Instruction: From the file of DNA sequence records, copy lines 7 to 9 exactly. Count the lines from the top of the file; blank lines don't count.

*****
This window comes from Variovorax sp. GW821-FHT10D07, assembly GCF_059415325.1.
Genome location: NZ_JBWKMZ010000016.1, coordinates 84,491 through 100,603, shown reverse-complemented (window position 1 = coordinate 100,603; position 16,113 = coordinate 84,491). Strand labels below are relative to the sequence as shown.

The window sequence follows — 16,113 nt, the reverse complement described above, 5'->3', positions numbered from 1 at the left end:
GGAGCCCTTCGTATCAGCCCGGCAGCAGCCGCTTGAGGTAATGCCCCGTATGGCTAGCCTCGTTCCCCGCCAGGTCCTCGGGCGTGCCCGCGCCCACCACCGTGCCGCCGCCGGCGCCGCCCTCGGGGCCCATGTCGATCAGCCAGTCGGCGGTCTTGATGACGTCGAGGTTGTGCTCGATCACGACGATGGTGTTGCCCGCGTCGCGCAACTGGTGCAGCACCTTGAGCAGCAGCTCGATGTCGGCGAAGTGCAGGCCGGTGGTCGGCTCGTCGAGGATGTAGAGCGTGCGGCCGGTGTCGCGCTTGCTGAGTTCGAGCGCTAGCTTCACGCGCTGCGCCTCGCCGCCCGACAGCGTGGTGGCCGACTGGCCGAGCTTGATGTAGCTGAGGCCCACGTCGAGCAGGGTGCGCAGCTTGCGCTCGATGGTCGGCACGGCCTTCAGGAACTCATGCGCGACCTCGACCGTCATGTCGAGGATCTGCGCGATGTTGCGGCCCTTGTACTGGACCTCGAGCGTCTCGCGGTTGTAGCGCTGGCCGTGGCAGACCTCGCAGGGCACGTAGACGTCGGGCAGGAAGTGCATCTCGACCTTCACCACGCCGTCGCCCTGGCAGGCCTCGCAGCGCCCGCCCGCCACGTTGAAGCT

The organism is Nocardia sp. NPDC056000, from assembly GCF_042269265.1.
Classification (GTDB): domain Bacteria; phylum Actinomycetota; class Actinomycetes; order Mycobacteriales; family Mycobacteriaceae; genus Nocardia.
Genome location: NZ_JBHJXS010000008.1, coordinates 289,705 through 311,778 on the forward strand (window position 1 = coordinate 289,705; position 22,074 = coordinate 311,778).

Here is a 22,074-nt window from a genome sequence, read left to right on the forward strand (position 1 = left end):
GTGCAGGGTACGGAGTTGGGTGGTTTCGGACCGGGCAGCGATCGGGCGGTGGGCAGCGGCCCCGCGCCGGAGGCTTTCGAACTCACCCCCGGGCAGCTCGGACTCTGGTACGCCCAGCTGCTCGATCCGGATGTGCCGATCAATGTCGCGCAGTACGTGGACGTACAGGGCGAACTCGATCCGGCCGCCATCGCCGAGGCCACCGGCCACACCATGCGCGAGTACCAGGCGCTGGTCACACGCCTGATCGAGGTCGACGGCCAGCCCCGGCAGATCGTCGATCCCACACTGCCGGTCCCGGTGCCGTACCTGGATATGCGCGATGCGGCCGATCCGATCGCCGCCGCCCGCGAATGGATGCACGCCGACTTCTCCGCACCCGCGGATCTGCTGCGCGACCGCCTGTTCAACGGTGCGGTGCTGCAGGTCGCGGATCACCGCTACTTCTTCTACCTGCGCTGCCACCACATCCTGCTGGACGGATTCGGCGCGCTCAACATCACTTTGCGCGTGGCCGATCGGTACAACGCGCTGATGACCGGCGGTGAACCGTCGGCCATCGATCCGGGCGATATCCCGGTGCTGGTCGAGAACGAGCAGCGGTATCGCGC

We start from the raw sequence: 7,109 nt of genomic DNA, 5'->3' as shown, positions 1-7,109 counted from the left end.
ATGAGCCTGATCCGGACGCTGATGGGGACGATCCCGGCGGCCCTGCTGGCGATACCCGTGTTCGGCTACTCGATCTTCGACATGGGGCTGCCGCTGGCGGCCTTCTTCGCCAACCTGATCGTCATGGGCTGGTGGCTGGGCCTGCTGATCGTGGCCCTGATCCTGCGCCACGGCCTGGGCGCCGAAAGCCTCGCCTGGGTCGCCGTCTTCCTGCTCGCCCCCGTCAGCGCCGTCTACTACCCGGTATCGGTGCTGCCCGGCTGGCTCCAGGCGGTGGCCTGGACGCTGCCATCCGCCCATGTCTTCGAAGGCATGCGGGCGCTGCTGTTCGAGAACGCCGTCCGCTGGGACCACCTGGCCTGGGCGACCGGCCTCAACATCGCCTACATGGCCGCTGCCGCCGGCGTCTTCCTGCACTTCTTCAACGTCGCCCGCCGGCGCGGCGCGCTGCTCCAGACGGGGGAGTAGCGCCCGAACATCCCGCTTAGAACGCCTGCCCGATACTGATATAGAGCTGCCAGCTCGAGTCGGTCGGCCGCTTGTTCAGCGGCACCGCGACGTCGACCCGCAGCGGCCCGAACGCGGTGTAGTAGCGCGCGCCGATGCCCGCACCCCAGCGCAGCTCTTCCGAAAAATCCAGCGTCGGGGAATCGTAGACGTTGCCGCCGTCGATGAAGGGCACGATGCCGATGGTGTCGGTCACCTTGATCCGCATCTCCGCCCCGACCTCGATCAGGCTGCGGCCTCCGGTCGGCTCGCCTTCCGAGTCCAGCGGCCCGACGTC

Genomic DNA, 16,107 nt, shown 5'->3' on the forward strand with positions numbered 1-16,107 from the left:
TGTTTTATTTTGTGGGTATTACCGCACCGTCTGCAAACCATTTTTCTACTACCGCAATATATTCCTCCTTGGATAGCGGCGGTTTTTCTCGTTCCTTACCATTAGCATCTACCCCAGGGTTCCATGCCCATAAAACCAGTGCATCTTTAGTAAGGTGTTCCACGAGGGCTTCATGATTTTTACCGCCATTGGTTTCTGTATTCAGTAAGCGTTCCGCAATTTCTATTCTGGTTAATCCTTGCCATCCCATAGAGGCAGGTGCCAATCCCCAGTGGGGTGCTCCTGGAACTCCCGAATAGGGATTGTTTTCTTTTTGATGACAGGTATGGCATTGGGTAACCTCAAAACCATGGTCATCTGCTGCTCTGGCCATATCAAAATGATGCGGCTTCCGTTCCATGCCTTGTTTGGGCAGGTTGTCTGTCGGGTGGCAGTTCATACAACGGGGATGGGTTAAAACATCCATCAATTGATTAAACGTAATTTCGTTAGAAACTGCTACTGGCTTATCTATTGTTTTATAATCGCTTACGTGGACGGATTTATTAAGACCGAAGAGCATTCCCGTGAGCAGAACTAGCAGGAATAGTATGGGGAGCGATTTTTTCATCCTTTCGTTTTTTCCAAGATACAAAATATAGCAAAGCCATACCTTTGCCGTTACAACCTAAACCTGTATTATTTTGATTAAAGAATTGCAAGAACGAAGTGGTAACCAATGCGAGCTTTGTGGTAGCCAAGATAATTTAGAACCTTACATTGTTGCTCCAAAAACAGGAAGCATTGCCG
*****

Genome location: NZ_JBHJXS010000008.1, coordinates 289,705 through 311,778 on the forward strand (window position 1 = coordinate 289,705; position 22,074 = coordinate 311,778).

Here is a 22,074-nt window from a genome sequence, read left to right on the forward strand (position 1 = left end):
GTGCAGGGTACGGAGTTGGGTGGTTTCGGACCGGGCAGCGATCGGGCGGTGGGCAGCGGCCCCGCGCCGGAGGCTTTCGAACTCACCCCCGGGCAGCTCGGACTCTGGTACGCCCAGCTGCTCGATCCGGATGTGCCGATCAATGTCGCGCAGTACGTGGACGTACAGGGCGAACTCGATCCGGCCGCCATCGCCGAGGCCACCGGCCACACCATGCGCGAGTACCAGGCGCTGGTCACACGCCTGATCGAGGTCGACGGCCAGCCCCGGCAGATCGTCGATCCCACACTGCCGGTCCCGGTGCCGTACCTGGATATGCGCGATGCGGCCGATCCGATCGCCGCCGCCCGCGAATGGATGCACGCCGACTTCTCCGCACCCGCGGATCTGCTGCGCGACCGCCTGTTCAACGGTGCGGTGCTGCAGGTCGCGGATCACCGCTACTTCTTCTACCTGCGCTGCCACCACATCCTGCTGGACGGATTCGGCGCGCTCAACATCACTTTGCGCGTGGCCGATCGGTACAACGCGCTGATGACCGGCGGTGAACCGTCGGCCATCGATCCGGGCGATATCCCGGTGCTGGTCGAGAACGAGCAGCGGTATCGCGC